Category Archives: Team Building

Da Vinci on building a team with strengths and weaknesses

“An arch consists of two weaknesses which, leaning one against the other, make a strength.” — Leonardo da Vinci The ideal team recognizes that each person has peaks and valleys, highs and lows, strengths and weaknesses.  Taken individually, a person might try to fix those weaknesses, obsess over them, or hide them. Our brains are wired to look for flaws. It’s old survival behavior. The new way individually is to stop obsessing over weaknesses and focus on strengths more.  And the best way to build a team is to look at that team as three-dimensional. There are peaks and valleys based on individual strengths. And interestingly, those peaks and valleys overlap and cancel each other out. One person might be horrible at follow-up, another one is brilliant at it. One person might excel at winning suspicious people over, another person might consider that a worst nightmare scenario.  The ideal team forms a series of Da Vinci’s arches. People with a weakness in an area lean on other people on the team that have that strength – whether to shift work responsibility, energy support or tactical suggestions. These pairings take away the weakness from the team. The vulnerability shown and interdependence explored with those mini-collaborations is what the team trust is built on – arches.

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What’s so special about It Happened One Night?

How did the 1934 depression-era movie It Happened One Night go from unwanted orphan movie to Oscar juggernaut? It’s a thin plot – a spoiled heiress runs away and gets mixed up with a down-and-out reporter. They fall in love. That could be the general synopsis for a dozen other movies churned out of the studio mills that year. What captured the public’s hearts and wallets? I’m putting my money on the word vulnerability. Each of the two leads cycle through being prickly or entitled and then vulnerable. These are two people that in some way off-putting and even unpleasant. Then the façade drops. But never at the same time. They take turns – one is vulnerable and the other hardens and then the next setting the roles are reversed.  There is an ache and a desire for resolution as we watch the movie. And those vulnerable moments for each of them win our hearts and want the best for them. We start out being amused and end up rooting for them both. We go from entertained to caring. The flaws become the keys that open hearts. Vulnerability is the charm. Attachment theory first found out that this vulnerability is what makes for a positive bond between child and mother. And now we know that it’s mutual vulnerability that allows us to positively attach to each other as adults. Vulnerability is how we create a successful marriage. And a successful team. And a successful friendship. We’re each flawed and probably annoying to lots of people in our own ways. And then if we’re brave enough, we let ourselves be vulnerable. There are moments where we make the leap into the unknown and drop the armor. Those intensely scary spots are when the connection we’ve longed for takes place.

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Three keys to planning a successful large group team building activity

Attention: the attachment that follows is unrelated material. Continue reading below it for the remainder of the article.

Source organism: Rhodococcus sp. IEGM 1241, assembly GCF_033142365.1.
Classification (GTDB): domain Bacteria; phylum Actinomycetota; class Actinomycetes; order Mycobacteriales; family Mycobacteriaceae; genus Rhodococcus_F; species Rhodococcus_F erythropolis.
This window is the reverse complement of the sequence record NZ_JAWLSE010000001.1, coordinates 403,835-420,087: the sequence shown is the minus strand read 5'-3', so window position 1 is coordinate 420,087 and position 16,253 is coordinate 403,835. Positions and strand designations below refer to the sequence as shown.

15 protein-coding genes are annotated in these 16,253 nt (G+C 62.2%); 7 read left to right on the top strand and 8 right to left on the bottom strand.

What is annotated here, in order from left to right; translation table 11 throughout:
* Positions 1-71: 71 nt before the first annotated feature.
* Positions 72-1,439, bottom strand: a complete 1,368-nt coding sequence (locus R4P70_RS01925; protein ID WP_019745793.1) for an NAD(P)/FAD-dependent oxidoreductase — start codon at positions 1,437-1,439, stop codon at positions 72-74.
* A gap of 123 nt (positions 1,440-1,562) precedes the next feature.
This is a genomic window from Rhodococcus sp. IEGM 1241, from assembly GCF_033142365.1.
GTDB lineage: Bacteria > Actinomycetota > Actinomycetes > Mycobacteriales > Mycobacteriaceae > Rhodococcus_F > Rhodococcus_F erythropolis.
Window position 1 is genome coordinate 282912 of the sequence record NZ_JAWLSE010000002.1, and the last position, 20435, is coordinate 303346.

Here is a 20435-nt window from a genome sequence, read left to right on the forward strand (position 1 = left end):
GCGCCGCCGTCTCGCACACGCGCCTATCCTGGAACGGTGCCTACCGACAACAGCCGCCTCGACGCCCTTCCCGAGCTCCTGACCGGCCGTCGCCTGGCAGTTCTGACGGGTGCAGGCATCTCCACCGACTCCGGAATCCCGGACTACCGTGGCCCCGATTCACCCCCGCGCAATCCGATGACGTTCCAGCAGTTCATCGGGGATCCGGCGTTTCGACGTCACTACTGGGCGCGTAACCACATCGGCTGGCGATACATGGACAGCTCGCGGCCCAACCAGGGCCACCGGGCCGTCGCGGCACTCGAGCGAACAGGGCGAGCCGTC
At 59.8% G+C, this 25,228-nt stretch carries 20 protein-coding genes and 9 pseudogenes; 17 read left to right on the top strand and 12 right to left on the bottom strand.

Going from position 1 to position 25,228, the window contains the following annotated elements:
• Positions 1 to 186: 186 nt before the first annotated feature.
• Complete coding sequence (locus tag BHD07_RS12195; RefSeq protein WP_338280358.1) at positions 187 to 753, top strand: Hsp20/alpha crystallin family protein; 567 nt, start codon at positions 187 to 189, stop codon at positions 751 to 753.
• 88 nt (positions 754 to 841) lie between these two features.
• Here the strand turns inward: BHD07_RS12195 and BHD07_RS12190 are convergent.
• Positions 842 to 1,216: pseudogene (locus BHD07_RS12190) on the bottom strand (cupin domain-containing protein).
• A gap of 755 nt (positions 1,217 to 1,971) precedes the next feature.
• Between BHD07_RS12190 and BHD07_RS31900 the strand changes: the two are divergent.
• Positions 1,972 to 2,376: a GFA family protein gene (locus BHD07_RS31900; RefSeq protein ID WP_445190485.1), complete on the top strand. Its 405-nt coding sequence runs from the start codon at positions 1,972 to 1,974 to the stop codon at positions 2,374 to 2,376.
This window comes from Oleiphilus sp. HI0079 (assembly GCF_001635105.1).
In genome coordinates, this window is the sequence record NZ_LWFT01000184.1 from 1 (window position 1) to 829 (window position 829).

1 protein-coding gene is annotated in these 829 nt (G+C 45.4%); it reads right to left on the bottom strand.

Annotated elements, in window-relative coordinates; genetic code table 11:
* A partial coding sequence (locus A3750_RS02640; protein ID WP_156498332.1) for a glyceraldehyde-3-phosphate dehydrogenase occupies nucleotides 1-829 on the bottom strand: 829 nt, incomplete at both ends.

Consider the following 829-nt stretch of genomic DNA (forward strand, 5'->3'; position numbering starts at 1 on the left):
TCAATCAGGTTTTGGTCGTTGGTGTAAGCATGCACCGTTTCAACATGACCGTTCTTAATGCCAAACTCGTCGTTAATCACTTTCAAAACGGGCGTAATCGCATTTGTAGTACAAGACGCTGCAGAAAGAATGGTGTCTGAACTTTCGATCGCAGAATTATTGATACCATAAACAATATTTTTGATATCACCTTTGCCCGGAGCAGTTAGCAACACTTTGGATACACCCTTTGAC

By Jayne Hannah There is nothing like walking past a ballroom and hearing cheering and laughter. You might think it’s a group of children having fun and if you peek in you would see 12 newly constructed contraptions with marbles speeding through them and 250 adults jumping with anticipation that they are the winning team. And winning what exactly? Nothing but the bragging rights of boasting to fellow work mates that they won the morning teambuilding challenge. What you wouldn’t realize in just walking past is that the teams are also learning key components in how to work more effectively together. Product Pipeline is an ideal program to choose if you are a large group also needing your participants to come away with a learning tool. Recently with 250 people, we were able to provide them with a key moment of learning where the action was stopped in order for team leaders to redirect the activity for a better working structure and an effective method of getting the task achieved. With large groups, the immediate problem is that there will be too many people wanting to take over, and rather than feel this is the reason not to do a training module, it is the perfect opportunity to present solutions for something that happens in a regular working day. Quite often the challenge for large groups, is that a client wants a competitive, energetic program while providing their participants with a learning opportunity. For them to come away with new ideas while still having the wow factor from a lively program that is not a sit down lecture on a new way to work. It is possible to present this but your teambuilding provider needs to fully understand and have experience of programs of this nature for them to be successful. Gimmicks cannot just be relayed on a larger scale. There are programs that will work and those that cannot. Quixote Consulting knows the difference. First, simplify your needs. You will never keep everyone’s attention with too much information. So go for one or two direct points and demonstrate them in an experiential way. Set up and planning is key and this is basic, but allowing time for participants to get from one location to another, including time to check phones and go to the bathroom. Once your group is all together and the program is underway you do not want them to be thinking about something that could have been solved by including a fifteen minute break before the teambuilding session. Breaking a session half way through is not a good idea.Trust your provider to know their set up requirements, time and space are key for the implementation of large group trainings. Recently for a large Product Pipeline the venue space was measured and divided using every inch available. The organization took three weeks of planning and was worth it to allow each individual an empowering experience.   For this particular client, who wanted both training and a burst of high energy to ignite their three day retreat, their success was in trusting us with the planning and delivery. By asking relevant questions we had a clear understanding on their objectives and also the limitations of the venue. Realistic expectations were set and the freedom to design a program that we knew from our experience would work best, and it did, with three placing teams, an ultimate winning team and people congratulating one another and us – it was three hours of focused learning and therefore winning.  PS – Thanks to all who expressed your enthusiasm about our newest baby www.largegroupteambuilding.com – and an offer to anyone who’s on a team, give us a call and we’ll help you change your culture to ‘one team, one goal’.